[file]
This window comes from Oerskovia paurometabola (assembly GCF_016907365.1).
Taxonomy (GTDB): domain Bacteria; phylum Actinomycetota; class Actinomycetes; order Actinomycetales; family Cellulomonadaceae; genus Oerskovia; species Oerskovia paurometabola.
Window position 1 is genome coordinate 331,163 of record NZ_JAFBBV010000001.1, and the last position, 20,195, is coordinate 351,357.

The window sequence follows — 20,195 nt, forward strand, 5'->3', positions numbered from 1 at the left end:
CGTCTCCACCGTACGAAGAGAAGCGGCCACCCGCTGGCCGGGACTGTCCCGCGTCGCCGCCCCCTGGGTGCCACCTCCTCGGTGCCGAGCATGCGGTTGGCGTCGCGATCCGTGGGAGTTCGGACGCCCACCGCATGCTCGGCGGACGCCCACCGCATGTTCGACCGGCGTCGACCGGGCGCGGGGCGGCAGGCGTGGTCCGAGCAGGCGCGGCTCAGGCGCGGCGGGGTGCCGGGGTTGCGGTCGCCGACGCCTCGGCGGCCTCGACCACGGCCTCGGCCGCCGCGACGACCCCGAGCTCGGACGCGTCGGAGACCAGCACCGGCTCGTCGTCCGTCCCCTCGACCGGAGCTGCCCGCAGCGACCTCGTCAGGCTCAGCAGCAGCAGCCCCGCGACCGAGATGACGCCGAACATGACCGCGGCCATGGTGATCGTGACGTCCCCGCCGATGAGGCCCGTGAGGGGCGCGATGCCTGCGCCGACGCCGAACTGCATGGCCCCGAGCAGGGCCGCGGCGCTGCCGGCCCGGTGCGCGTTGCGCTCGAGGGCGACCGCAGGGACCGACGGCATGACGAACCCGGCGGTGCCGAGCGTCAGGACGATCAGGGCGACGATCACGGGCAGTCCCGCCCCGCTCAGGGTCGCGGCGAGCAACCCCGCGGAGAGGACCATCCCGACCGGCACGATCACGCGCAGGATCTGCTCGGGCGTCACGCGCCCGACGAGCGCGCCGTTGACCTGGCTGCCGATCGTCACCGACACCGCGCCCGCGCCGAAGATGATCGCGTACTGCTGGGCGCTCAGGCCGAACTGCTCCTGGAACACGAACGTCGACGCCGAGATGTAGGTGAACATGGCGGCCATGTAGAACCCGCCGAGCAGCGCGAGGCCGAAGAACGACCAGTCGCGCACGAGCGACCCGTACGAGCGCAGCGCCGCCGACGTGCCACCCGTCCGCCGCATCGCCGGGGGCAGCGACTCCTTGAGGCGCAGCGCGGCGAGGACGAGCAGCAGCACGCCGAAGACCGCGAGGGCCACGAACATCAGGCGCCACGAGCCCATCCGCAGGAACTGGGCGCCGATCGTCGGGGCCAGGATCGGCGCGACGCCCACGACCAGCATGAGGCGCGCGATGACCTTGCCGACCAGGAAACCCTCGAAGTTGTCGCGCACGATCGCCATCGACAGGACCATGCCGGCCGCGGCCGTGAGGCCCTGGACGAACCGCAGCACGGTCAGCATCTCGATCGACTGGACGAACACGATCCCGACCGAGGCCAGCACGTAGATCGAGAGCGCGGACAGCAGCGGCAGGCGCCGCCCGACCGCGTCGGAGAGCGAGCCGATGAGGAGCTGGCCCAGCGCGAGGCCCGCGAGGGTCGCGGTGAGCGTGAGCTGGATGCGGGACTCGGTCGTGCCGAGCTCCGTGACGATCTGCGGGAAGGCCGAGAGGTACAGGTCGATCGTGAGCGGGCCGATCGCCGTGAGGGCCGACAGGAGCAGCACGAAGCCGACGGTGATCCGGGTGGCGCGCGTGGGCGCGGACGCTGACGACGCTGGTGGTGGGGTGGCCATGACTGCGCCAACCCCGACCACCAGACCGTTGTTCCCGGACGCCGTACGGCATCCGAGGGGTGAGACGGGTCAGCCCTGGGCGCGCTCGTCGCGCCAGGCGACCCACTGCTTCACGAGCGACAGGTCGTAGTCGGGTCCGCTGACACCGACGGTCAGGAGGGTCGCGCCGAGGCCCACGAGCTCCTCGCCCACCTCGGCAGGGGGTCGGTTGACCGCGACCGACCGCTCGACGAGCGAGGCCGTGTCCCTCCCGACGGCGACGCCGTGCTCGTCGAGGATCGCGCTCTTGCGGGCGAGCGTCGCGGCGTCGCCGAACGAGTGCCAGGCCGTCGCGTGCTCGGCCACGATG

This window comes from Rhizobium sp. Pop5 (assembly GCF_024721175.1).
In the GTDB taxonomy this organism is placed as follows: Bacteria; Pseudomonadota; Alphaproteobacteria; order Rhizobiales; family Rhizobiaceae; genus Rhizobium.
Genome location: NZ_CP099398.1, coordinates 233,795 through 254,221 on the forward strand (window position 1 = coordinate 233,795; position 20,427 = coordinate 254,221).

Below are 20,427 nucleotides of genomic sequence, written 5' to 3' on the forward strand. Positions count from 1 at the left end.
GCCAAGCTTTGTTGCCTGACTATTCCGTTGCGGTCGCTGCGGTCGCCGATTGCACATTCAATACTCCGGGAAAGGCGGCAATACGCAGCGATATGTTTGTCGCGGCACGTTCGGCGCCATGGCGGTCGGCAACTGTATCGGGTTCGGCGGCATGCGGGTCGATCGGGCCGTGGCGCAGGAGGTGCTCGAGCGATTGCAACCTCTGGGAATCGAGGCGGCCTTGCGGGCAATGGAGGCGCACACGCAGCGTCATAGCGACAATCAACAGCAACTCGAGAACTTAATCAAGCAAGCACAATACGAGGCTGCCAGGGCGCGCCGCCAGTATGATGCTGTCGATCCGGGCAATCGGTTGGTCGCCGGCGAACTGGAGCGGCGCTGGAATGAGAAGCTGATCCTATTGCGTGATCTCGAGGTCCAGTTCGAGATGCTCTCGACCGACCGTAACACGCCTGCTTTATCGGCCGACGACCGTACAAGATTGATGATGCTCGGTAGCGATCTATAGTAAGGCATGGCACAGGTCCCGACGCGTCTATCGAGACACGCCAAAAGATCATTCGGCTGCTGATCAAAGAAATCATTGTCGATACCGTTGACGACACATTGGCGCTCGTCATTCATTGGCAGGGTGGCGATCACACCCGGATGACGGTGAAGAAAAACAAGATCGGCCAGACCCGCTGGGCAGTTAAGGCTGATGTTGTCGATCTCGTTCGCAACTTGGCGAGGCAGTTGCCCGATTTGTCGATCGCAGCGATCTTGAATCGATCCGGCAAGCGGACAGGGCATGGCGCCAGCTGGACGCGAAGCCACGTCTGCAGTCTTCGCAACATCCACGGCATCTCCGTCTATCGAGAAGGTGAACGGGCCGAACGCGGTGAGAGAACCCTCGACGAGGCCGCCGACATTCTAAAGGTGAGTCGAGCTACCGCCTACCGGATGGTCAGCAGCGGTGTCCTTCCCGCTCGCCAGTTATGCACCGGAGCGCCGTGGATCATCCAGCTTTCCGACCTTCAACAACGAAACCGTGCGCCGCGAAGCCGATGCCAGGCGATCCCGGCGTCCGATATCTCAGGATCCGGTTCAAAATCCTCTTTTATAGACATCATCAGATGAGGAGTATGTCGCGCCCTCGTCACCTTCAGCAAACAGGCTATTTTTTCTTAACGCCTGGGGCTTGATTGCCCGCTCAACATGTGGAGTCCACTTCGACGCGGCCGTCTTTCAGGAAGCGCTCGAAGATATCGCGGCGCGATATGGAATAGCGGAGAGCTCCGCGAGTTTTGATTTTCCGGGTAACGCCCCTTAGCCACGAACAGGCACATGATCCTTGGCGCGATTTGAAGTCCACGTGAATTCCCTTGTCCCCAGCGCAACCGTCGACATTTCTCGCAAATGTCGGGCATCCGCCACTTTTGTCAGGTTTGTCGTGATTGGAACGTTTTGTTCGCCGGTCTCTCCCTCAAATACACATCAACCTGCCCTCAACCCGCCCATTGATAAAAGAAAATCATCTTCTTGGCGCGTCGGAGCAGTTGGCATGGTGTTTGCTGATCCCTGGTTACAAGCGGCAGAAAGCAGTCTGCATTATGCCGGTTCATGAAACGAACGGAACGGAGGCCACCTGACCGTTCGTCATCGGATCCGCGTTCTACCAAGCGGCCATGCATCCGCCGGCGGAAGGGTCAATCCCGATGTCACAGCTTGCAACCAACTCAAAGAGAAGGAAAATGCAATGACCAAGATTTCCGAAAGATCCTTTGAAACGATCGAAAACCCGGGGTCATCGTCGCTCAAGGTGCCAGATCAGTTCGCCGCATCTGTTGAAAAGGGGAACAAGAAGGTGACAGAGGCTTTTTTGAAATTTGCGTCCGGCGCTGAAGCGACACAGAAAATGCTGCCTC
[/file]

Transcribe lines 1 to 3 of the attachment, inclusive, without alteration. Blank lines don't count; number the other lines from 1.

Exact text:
This window comes from Oerskovia paurometabola (assembly GCF_016907365.1).
Taxonomy (GTDB): domain Bacteria; phylum Actinomycetota; class Actinomycetes; order Actinomycetales; family Cellulomonadaceae; genus Oerskovia; species Oerskovia paurometabola.
Window position 1 is genome coordinate 331,163 of record NZ_JAFBBV010000001.1, and the last position, 20,195, is coordinate 351,357.